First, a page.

According to the results of the latest MasterCard Mobile Payments Readiness Index (MPRI), there is strong willingness amongst Kiwis to adopt mobile payment methods with New Zealand ranked 17th out of 34 countries surveyed. However, familiarity with mobile payments is low suggesting that more can be done to educate consumers.
“New Zealand is moving fast in the area of mobile payments. With high smart phone usage and hundreds of thousands of chip-enabled cards already in market, this is an exciting time as we continue to progress towards a world beyond cash,” said MasterCard New Zealand Country Manager Albert Naffah.
“We have the right emerging infrastructure to make mobile payments methods widely accepted, but the fact that willingness to adopt is high and familiarity is low signifies that more consumer education is necessary before we see broad acceptance,” Mr Naffah continued.
“There is a big opportunity for the industry to get behind consumer education and communicate the richness that mobile payments offer, along with benefits like speed and security. This will help drive familiarity levels up and increase the readiness for mobile payments products in New Zealand.”
“While the necessary conditions for the adoption of mobile payments are consumer acceptance and industry cooperation, no one entity can develop and promote mobile payments by itself. Collaboration between telcos, banks, government and technology providers will be key to fostering an environment that will enable New Zealand to reach critical mass.
“Partnerships will also greatly accelerate progress and it’s encouraging to see the industry working together. The recent TSM NZ Joint Venture announcement is an exciting collaboration and an example of the fast moving mobile payments environment. Our launch earlier this year of PayPass Wallet Services will make a collaborative approach even easier.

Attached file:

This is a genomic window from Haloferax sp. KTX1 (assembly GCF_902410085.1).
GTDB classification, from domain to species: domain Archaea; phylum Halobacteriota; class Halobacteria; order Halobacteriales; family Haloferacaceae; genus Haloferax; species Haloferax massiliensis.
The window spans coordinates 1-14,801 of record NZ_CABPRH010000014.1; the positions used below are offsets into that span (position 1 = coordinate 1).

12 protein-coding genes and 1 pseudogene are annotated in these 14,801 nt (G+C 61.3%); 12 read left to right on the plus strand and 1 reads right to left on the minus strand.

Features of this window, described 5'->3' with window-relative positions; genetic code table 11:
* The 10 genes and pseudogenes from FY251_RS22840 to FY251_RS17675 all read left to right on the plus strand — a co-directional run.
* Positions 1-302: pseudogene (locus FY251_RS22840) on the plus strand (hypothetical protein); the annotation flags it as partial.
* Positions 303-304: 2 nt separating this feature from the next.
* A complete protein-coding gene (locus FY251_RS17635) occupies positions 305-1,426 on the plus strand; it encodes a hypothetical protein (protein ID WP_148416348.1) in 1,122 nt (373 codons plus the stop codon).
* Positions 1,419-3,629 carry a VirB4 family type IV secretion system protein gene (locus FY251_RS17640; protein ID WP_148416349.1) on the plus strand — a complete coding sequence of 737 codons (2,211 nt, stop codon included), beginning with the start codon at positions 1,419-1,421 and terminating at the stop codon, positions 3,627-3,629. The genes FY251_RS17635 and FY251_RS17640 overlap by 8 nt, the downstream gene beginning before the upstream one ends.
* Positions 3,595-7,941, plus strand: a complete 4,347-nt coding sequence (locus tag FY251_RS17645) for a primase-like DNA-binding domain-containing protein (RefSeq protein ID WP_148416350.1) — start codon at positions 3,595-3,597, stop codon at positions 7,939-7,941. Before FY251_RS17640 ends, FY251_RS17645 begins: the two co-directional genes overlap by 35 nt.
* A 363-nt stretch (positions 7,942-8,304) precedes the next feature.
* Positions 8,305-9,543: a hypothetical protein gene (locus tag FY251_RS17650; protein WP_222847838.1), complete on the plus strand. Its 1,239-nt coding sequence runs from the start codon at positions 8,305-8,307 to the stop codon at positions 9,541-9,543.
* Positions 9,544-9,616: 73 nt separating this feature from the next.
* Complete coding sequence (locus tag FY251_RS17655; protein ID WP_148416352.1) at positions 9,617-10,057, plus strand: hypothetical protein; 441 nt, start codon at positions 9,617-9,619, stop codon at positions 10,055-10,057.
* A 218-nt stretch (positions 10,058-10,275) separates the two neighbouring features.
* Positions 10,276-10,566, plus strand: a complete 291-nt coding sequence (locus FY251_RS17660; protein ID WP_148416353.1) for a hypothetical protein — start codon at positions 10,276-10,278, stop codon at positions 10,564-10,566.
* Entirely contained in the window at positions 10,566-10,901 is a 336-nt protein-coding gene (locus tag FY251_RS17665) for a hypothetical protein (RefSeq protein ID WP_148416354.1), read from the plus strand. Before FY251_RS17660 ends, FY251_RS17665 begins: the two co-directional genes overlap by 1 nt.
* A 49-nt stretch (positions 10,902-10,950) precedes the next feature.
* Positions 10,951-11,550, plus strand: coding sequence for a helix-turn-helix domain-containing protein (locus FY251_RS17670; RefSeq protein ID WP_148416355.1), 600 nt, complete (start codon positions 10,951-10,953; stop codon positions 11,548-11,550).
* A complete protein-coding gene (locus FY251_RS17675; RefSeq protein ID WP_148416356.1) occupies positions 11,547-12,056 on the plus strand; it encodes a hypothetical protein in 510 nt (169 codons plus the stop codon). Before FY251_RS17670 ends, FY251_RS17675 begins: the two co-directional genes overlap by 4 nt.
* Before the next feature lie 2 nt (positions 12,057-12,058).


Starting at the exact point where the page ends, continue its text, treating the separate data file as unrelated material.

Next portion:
“What’s remaining is for the roll out of mobile NFC infrastructure, which we are likely to see in Q1 of 2013 from the TSM JV, and more contactless terminals to be put in place. The challenge to the industry here is to replicate the Australian experience where there are already 75,000 contactless terminals in the market.” Mr Naffah concluded.
The Index, which offers a comprehensive view of the current state of mobile payments as well as the course they will likely take in the near future, both regionally and on a country level, examined consumer responses across the three different payment types; person-to-person, mobile web commerce and mobile contactless payments at the point of sale.
New Zealand earned an overall score of 32.7, just below the index average of 33.2 on a scale of zero to 100. No market reached a score of 50, indicating there is still work to be done before mobile payments become mainstream.
MasterCard considers that a score of 60 on the MPRI will indicate that a market has reached the inflection point—the stage at which mobile devices account for an appreciable share of the payments mix. The most advanced market in the Index, Singapore, attained a score of 45.6, with Canada, the United States, Kenya and South Korea the next most prepared markets.
The Index also found that in some markets such as Australia, young affluent consumers between the ages of 18 and 34 years old are the most willing to engage in mobile payments as they recognise the value of using mobile payments instead of cash or payment cards.
New Zealand’s regulatory system scored high marks in efficiency (82 percent), beating the industry average (68 percent) for both the protection of intellectual property rights and financial assets and the effectiveness of laws relating to information and technology. In addition, New Zealand’s laws relating to information and communication technology were found to be well developed, receiving a score of 73 percent versus an average of 65 percent.